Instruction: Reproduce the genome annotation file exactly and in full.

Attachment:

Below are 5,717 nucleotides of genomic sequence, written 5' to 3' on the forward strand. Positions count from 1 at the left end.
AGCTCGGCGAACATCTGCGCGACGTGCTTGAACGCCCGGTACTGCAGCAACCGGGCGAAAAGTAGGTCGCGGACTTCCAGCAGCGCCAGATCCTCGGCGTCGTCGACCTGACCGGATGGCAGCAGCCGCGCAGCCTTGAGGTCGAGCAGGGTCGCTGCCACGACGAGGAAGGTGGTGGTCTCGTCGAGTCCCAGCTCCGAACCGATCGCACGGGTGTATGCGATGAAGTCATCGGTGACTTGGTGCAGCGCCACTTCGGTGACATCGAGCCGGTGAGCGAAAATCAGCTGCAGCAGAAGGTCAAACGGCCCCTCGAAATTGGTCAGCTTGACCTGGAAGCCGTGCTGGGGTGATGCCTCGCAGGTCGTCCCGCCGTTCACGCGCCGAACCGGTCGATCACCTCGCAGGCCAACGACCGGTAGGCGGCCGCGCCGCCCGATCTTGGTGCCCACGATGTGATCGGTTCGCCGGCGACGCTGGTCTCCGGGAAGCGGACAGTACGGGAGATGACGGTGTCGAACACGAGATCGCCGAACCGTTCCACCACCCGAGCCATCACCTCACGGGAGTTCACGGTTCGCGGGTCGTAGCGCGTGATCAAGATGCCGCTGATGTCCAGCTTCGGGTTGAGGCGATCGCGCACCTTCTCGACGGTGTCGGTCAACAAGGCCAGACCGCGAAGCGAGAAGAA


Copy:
Below are 5,717 nucleotides of genomic sequence, written 5' to 3' on the forward strand. Positions count from 1 at the left end.
AGCTCGGCGAACATCTGCGCGACGTGCTTGAACGCCCGGTACTGCAGCAACCGGGCGAAAAGTAGGTCGCGGACTTCCAGCAGCGCCAGATCCTCGGCGTCGTCGACCTGACCGGATGGCAGCAGCCGCGCAGCCTTGAGGTCGAGCAGGGTCGCTGCCACGACGAGGAAGGTGGTGGTCTCGTCGAGTCCCAGCTCCGAACCGATCGCACGGGTGTATGCGATGAAGTCATCGGTGACTTGGTGCAGCGCCACTTCGGTGACATCGAGCCGGTGAGCGAAAATCAGCTGCAGCAGAAGGTCAAACGGCCCCTCGAAATTGGTCAGCTTGACCTGGAAGCCGTGCTGGGGTGATGCCTCGCAGGTCGTCCCGCCGTTCACGCGCCGAACCGGTCGATCACCTCGCAGGCCAACGACCGGTAGGCGGCCGCGCCGCCCGATCTTGGTGCCCACGATGTGATCGGTTCGCCGGCGACGCTGGTCTCCGGGAAGCGGACAGTACGGGAGATGACGGTGTCGAACACGAGATCGCCGAACCGTTCCACCACCCGAGCCATCACCTCACGGGAGTTCACGGTTCGCGGGTCGTAGCGCGTGATCAAGATGCCGCTGATGTCCAGCTTCGGGTTGAGGCGATCGCGCACCTTCTCGACGGTGTCGGTCAACAAGGCCAGACCGCGAAGCGAGAAGAA